Do you make it a point to make youngsters and newcomers comfortable?

My coach always used to say that the best thing you can offer someone is a smile. If you smile at your juniors, they feel more comfortable and at ease. They will always approach you then. You create an atmosphere for them to come and mingle with you or share things. When we are having a team meeting we ask them to talk, or come up with ideas. Because I, as a senior player, will always have my own ideas. But a youngster can offer his own ideas, his own perspective, his own style. It will be a fresh idea. That can add to the positivity in the dressing room. When a youngster talks in our team meetings, he'll feel more comfortable on the field. For example, I will tell Dilpreet Singh that you have to call Sardar Singh by his name, not bhai. Just call out to him during training. Just say, 'Sardar, mark your man'. If he's getting that message a few times during a team meeting, he'll automatically do so on the field. He'll call out to Sardar without hesitation. This is the kind of atmosphere we want to create in the team. Everybody listens to everyone. We're all equal on the field. Everyone has their own responsibility and they have to take care of it.

Many coaches have come and gone during your time with the national team. How has your role for national team changed in so many years and how has Harendra Singh changed the team?

We started with Jose Brasa. He instilled the values of European style of hockey in the national team. We learnt how the Europeans used to practice a lot of basic skills, like the defensive stretch. Harendra was there with the team as an assistant coach. From there, we played under Michael Nobbs, Richard Charlesworth, Roelant Oltmans, Paul van Ass and Terry Walsh for varying periods. Everyone had their own style and their own ideas. They taught us lot of new things. The players started to get more information, new skills and learn new varieties of training. Each of these coaches had a new style of preparation or methods of having a team meeting. We got lot of information from various sources. And Harendra was also a part of lot of these teams. He worked under a lot of these coaches and updated himself. Not the Indian team is a combination of a very experienced coach and a very experienced team. There's a lot of conversation now in the team, and this conversation helps us come up with a lot of ideas to solve problems.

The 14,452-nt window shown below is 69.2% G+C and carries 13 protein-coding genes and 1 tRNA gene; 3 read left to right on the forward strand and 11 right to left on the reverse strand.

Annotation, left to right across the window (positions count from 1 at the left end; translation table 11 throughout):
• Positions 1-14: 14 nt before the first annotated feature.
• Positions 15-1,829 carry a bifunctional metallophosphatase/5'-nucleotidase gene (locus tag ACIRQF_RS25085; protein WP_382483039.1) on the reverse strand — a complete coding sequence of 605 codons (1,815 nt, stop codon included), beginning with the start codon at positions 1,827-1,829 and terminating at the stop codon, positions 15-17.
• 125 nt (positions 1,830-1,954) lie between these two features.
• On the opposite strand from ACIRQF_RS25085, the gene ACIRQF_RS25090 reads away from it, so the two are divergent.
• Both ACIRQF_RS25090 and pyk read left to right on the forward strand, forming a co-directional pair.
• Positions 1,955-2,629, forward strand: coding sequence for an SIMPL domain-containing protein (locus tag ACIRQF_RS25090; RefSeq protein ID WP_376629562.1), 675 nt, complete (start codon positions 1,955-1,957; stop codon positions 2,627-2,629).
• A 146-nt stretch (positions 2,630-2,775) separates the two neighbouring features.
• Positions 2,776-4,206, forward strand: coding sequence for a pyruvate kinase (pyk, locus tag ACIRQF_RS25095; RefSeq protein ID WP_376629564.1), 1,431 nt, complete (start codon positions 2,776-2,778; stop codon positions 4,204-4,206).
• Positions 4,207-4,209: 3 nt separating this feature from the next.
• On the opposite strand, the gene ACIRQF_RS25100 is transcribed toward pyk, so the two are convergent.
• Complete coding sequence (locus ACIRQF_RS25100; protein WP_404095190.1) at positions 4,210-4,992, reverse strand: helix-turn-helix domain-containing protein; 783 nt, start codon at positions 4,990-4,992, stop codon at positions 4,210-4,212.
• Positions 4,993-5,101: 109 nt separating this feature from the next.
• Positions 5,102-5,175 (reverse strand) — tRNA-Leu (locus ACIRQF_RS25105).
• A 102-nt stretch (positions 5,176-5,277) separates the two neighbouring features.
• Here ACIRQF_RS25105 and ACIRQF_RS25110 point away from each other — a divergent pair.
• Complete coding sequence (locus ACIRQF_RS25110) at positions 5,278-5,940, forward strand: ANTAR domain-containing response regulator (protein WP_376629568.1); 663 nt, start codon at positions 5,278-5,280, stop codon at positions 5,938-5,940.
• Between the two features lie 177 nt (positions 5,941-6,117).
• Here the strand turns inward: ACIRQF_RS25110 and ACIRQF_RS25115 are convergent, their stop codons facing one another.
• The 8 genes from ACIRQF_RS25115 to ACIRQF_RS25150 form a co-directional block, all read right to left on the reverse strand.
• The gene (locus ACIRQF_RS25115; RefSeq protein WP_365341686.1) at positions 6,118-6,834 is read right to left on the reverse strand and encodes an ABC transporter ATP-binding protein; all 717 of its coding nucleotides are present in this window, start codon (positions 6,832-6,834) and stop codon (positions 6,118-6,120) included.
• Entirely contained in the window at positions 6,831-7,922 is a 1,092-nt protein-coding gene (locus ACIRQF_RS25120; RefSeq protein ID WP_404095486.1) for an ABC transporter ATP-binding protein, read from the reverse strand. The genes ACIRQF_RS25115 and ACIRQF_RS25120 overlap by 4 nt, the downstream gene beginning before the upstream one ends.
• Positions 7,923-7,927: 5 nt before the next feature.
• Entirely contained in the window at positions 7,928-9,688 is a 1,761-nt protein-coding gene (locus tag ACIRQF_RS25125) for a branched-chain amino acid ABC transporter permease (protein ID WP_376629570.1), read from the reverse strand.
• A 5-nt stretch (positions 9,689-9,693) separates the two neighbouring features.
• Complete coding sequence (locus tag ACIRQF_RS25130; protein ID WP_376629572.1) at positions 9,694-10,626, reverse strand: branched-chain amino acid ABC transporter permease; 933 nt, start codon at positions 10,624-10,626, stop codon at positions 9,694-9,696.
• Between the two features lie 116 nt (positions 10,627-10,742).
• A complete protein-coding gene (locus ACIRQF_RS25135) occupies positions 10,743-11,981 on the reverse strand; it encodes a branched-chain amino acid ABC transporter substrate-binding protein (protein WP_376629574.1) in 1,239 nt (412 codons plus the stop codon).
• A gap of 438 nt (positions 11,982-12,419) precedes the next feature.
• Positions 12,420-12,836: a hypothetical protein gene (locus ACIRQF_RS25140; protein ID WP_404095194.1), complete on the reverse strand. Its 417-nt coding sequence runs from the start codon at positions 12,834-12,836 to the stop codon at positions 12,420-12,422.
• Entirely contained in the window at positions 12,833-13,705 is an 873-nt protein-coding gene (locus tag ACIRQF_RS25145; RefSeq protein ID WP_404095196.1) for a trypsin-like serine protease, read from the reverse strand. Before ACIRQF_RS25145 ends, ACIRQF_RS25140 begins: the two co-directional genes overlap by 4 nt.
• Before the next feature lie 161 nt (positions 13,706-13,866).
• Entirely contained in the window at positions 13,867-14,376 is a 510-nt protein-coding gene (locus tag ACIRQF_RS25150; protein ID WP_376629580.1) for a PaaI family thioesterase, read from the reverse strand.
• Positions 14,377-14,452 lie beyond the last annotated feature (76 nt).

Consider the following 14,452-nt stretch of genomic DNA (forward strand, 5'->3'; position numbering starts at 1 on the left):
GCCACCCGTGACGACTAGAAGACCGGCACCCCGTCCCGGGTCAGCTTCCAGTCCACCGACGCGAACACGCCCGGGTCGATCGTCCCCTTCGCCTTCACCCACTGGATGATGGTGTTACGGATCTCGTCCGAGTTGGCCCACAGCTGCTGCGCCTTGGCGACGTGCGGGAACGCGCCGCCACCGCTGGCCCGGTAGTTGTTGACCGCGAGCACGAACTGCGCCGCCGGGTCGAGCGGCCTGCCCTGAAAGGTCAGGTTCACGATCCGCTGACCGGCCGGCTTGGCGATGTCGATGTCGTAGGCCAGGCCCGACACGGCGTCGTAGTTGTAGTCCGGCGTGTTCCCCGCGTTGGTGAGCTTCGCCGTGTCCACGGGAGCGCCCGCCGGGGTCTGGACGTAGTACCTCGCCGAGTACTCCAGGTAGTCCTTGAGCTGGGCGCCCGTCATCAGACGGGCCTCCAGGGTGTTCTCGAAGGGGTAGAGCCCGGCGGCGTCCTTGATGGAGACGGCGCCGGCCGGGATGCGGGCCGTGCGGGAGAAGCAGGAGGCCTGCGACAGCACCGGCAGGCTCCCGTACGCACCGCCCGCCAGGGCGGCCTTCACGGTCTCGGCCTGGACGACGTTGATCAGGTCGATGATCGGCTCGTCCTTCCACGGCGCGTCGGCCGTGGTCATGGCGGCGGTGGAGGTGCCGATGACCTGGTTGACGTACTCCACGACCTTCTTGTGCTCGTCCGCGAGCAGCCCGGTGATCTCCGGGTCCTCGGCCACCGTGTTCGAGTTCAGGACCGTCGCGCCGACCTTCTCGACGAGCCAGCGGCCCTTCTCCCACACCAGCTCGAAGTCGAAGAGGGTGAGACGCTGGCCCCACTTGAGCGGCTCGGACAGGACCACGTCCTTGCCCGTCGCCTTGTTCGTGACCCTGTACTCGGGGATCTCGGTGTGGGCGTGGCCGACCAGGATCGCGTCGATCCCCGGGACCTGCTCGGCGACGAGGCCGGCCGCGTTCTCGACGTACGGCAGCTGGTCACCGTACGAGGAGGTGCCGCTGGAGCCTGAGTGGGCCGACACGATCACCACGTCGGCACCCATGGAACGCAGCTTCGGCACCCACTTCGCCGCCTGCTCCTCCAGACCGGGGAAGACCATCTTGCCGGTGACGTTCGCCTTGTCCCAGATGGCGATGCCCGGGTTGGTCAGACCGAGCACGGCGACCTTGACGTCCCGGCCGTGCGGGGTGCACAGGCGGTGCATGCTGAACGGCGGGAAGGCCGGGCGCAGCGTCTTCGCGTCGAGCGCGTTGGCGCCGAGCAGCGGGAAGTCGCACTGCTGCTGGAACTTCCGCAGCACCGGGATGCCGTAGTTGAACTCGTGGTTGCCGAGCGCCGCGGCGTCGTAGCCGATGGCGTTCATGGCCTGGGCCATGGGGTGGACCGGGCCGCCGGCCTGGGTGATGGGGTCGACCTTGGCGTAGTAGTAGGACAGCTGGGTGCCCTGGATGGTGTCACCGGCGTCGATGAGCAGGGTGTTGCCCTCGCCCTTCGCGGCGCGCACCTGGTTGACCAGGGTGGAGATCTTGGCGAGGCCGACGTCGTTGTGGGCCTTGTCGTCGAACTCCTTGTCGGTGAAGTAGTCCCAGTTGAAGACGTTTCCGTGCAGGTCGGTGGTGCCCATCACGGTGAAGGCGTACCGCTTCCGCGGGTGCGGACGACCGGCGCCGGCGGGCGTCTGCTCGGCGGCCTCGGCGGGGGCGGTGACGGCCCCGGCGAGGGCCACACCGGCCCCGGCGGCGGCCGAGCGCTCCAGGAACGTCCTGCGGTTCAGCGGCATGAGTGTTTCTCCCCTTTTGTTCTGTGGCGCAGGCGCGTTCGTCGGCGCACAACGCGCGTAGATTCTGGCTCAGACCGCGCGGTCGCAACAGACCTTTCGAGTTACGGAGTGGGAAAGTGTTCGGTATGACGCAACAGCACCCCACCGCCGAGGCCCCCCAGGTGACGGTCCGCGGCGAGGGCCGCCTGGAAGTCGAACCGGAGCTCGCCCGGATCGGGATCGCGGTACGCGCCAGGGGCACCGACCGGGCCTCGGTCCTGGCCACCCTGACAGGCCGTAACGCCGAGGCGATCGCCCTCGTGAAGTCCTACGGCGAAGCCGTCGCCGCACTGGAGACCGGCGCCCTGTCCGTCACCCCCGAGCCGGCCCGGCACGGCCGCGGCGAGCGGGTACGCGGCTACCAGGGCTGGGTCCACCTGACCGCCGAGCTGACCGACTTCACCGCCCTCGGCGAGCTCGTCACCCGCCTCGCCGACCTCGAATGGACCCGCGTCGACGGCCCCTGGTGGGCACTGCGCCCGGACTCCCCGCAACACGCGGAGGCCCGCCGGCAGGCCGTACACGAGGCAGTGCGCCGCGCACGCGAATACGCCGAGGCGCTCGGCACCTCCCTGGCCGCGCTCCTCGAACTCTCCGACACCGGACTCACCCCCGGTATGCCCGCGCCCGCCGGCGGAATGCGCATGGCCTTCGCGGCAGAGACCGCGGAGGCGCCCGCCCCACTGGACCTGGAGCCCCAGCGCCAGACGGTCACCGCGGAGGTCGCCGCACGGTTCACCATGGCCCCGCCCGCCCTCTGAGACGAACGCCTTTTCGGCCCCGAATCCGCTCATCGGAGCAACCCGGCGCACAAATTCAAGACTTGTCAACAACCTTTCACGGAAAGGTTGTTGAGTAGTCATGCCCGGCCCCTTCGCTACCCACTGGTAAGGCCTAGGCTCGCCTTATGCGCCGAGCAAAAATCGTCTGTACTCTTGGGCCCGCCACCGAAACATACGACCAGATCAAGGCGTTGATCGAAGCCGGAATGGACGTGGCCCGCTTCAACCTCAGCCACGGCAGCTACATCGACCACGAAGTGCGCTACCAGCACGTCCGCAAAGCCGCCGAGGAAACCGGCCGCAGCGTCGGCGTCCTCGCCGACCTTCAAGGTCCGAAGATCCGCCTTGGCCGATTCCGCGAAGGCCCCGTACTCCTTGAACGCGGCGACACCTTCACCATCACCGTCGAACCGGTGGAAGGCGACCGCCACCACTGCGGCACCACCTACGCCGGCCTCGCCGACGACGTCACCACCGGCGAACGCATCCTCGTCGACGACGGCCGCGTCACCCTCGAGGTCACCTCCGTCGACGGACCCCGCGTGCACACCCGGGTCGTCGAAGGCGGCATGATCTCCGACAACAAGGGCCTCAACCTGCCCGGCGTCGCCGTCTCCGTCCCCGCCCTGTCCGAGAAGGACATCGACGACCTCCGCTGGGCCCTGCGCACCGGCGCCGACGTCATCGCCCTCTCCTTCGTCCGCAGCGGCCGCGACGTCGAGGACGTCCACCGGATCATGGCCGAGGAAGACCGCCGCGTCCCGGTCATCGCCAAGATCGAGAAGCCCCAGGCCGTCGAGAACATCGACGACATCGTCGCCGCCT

Could you talk about Harendra Singh's disciplinarian side?

Harendra is a typical Indian coach. He knows how to scold a player. And he also understands when he needs to support or motivate a player. If players feel that the training session is easy, then they will be relaxed and they won't focus on their training. So his strictness helps players stay on their toes.

Also See: Asian Games 2018: Harendra Singh imposing his brand of 'punishments' to weed out callousness, enforce discipline in hockey team

Asian Games 2018: Bringing in Harendra Singh as India men's hockey coach has removed language barriers, say senior players

Sushil Kumar interview: 'I'm training like a monk to win gold at the 2018 Asian Games'